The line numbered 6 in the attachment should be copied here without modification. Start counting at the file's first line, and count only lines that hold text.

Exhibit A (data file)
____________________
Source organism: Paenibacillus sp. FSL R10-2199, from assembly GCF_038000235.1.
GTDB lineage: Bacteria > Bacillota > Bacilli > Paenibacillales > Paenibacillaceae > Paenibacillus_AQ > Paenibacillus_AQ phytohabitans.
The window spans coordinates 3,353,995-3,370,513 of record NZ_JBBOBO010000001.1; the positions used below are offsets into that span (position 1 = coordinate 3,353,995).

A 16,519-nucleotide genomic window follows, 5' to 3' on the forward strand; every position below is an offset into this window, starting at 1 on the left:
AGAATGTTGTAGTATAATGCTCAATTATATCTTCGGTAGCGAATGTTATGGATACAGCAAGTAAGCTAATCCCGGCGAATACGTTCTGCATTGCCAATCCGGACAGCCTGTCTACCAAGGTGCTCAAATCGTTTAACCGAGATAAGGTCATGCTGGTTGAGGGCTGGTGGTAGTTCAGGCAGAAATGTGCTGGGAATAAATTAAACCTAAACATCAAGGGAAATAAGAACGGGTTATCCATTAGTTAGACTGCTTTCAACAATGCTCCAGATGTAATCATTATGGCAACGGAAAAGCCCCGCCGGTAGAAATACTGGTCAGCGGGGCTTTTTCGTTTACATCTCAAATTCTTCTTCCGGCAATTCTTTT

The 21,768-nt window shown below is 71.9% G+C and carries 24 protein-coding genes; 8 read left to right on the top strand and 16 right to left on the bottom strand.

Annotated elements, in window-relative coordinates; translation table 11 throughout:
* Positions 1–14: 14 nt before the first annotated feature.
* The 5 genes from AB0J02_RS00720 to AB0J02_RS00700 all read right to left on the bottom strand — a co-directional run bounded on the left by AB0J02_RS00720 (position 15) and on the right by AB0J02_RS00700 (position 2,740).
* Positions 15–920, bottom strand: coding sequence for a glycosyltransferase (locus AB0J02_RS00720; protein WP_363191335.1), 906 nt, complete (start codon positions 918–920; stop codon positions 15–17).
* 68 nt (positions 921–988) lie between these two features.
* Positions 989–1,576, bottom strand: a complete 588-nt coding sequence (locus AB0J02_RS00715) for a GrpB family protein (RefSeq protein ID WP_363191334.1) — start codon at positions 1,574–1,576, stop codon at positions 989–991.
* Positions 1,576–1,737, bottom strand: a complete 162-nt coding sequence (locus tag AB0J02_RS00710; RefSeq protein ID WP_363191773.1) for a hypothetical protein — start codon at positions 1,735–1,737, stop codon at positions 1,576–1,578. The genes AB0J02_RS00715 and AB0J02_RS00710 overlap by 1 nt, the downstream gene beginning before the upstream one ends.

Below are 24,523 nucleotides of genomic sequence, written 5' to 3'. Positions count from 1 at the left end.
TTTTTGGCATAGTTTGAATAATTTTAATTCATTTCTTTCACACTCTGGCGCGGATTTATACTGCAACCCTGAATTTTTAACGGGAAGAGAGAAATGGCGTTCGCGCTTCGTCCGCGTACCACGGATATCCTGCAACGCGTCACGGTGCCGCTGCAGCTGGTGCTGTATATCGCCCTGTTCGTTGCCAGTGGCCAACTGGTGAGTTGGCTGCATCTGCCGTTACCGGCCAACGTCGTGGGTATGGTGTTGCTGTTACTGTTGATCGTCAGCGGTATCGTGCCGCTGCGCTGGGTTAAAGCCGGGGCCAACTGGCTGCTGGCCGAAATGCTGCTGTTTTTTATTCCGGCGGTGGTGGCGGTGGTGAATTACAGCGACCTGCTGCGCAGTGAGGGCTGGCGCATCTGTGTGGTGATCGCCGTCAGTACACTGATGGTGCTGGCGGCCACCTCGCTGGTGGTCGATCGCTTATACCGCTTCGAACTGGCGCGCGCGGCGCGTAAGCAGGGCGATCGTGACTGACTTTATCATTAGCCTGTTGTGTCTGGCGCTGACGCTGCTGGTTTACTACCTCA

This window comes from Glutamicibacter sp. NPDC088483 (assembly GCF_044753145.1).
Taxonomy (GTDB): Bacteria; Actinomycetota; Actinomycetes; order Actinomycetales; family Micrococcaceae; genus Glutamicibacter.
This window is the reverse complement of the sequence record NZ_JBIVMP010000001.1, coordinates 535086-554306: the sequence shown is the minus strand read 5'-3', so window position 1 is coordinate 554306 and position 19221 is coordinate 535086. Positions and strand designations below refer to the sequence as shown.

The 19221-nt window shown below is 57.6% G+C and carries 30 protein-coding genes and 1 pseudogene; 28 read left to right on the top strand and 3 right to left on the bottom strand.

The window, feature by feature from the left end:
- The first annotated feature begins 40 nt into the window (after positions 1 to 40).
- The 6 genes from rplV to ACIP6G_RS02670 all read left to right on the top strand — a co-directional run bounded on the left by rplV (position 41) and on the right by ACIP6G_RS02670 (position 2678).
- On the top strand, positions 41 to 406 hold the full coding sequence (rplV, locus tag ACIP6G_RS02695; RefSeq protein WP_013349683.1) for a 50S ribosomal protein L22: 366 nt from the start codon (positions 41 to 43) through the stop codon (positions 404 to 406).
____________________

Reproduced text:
The 21,768-nt window shown below is 71.9% G+C and carries 24 protein-coding genes; 8 read left to right on the top strand and 16 right to left on the bottom strand.